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PATH Act “Enables FHA to Play Expanded Role in Times of Crisis”
Posted by on July 19, 2013

Rep. Ed Royce hit the nail on the head this week when he correctly pointed out that the PATH Act does not eliminate all government guarantees as some have incorrectly claimed.

Courtesy of Rep. Royce’s office, below is his exchange with Federal Reserve Chairman Ben Bernanke this week on how the PATH Act preserves the FHA’s countercyclical role by allowing it to insure loans to any borrower during period of significant credit contraction.

This means the PATH Act would preserve the FHA’s existing countercyclical role in mortgage lending, which enables the FHA to serve as a backstop to keep mortgage credit flowing, to promote stability in the housing market, and to ensure that middle-class families can still buy homes.

Royce Q&A with Fed Chairman Bernanke
Support Countercyclical Role of FHA within PATH Act

Washington, D.C. - Today at the House Financial Services Committee “Humphrey-Hawkins” Hearing, Rep. Ed Royce (R-CA) asked Federal Reserve Chairman Ben Bernanke about the need for the government to play a countercyclical role in the housing market, rather than the extraordinarily pro-cyclical role the government played during the last crisis. 

Specifically, Royce questioned whether provisions of the recently proposed PATH Act - the Protecting American Taxpayers and Homeowners Act – which enable the FHA to play an expanded role in times of crisis, will ensure continued access to the mortgage market for a great majority of borrowers regardless of market conditions.  Bernanke responded: “We need to think about the situation where there is a lot of stress in the market and we need some kind of backstop… It seems to me that FHA could be structured to supply such a backstop, it would depend on the details.  That would be one way to have the government supply a backstop.”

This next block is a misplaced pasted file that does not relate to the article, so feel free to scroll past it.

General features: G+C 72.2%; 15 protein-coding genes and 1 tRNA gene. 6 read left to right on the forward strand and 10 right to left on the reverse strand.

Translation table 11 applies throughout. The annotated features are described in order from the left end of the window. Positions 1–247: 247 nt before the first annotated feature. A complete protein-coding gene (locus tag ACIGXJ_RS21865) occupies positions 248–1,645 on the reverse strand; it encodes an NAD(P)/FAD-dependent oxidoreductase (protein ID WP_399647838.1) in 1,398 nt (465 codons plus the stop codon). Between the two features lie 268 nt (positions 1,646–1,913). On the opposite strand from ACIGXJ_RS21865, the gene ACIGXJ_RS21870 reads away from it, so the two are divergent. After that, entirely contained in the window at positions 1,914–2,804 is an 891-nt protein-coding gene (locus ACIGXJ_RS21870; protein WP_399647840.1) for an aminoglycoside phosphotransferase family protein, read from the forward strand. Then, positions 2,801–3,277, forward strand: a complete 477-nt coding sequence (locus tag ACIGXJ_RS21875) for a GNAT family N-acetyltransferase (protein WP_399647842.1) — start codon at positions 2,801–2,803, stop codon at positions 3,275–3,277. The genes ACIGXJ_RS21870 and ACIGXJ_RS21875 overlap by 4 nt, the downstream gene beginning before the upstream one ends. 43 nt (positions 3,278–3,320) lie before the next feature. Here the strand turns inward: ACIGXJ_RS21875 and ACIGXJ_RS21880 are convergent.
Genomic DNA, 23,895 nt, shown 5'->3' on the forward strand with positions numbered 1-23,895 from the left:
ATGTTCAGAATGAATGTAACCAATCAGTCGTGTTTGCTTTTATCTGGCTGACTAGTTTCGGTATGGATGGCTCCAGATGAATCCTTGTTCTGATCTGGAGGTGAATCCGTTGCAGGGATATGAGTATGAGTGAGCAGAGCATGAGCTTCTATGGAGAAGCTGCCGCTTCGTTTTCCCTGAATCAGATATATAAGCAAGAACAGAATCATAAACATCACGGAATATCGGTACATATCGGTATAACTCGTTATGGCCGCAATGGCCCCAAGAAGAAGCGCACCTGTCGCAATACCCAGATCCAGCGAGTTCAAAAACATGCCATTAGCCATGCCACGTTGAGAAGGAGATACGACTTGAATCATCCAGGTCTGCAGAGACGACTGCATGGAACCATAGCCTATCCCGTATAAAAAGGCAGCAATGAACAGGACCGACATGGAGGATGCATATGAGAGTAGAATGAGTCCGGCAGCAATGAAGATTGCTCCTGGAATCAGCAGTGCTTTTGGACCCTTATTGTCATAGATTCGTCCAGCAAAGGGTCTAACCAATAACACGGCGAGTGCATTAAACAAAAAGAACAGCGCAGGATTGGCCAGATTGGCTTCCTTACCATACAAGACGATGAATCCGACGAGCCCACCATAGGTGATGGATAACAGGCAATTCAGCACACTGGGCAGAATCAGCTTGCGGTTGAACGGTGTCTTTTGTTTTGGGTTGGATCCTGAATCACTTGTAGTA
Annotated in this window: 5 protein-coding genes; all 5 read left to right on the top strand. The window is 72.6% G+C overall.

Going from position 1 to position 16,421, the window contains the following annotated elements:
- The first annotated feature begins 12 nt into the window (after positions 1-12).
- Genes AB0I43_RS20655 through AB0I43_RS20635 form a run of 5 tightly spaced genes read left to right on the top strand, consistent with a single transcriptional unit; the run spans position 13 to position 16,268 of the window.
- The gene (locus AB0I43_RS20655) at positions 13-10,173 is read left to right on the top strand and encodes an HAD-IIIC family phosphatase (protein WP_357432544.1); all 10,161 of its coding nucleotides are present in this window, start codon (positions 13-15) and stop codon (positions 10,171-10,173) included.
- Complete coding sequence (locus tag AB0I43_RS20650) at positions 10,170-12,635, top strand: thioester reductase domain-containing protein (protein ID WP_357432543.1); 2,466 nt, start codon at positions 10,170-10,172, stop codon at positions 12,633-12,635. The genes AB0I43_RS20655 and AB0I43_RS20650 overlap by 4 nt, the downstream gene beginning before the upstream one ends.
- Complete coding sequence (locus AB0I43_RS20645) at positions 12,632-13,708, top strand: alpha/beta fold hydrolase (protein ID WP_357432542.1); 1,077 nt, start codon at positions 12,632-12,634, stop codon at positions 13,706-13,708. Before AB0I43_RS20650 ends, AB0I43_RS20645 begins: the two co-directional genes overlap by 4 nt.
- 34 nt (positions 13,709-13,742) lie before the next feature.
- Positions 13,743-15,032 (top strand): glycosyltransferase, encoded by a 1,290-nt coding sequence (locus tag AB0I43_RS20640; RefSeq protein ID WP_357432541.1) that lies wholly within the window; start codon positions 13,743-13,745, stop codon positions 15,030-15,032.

As you may know, Title II of the PATH Act includes several provisions meant to allow FHA to play that countercyclical role:

  • Section 260 provides the authority to suspend the mandatory capital ratio should it be determined that: (1) available credit throughout the country has contracted significantly, as determined by the credit availability measures published by the OCC, (2) housing prices have declined significantly, or (3) other negative economic conditions exist that impact the availability of capital in housing finance markets.

  • Section 232, which governs FHA borrower eligibility, allows for the income restriction to be waived during an economic downturn described above.  
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